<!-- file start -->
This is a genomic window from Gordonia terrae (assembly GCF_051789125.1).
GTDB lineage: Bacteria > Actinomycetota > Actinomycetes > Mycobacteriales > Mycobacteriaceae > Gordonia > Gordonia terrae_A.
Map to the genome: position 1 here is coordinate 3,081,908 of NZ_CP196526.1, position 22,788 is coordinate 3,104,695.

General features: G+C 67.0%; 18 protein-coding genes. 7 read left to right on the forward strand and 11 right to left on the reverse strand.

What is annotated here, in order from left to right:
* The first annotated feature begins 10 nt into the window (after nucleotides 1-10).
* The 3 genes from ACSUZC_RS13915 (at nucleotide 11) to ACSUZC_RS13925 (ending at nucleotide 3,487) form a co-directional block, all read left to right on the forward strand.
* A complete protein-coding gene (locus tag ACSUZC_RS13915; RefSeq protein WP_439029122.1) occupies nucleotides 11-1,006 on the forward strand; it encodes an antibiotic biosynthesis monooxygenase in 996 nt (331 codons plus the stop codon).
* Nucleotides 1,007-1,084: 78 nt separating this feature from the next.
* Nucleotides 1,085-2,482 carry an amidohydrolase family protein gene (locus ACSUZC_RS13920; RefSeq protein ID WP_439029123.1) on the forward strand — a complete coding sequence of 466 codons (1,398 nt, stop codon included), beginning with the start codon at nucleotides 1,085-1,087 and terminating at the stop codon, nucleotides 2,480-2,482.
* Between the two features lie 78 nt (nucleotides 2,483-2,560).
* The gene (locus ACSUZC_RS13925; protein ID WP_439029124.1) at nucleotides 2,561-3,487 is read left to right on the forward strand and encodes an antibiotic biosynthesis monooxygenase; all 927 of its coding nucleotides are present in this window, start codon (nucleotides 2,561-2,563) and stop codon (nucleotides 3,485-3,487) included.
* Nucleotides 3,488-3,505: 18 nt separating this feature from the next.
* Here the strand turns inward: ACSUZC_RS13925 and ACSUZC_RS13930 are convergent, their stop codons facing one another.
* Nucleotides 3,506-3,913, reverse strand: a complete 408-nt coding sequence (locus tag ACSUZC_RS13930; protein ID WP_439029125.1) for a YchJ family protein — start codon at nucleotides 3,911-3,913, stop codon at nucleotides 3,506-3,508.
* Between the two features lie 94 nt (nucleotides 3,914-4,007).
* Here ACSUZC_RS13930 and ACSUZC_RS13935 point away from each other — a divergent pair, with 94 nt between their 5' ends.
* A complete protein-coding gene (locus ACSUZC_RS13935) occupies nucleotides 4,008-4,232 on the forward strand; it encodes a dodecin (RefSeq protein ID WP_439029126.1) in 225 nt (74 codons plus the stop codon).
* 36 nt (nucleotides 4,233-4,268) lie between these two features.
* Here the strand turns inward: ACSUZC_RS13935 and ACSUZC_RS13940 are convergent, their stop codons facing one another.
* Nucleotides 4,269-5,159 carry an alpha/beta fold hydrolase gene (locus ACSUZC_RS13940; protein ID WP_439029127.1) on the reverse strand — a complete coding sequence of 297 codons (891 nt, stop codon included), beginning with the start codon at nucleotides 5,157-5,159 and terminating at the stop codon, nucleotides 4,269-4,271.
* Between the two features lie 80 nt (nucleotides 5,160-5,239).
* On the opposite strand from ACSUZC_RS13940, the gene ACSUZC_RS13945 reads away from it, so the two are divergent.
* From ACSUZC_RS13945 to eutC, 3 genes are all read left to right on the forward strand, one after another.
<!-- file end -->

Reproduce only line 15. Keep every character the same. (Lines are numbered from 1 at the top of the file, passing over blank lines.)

* Nucleotides 3,506-3,913, reverse strand: a complete 408-nt coding sequence (locus tag ACSUZC_RS13930; protein ID WP_439029125.1) for a YchJ family protein — start codon at nucleotides 3,911-3,913, stop codon at nucleotides 3,506-3,508.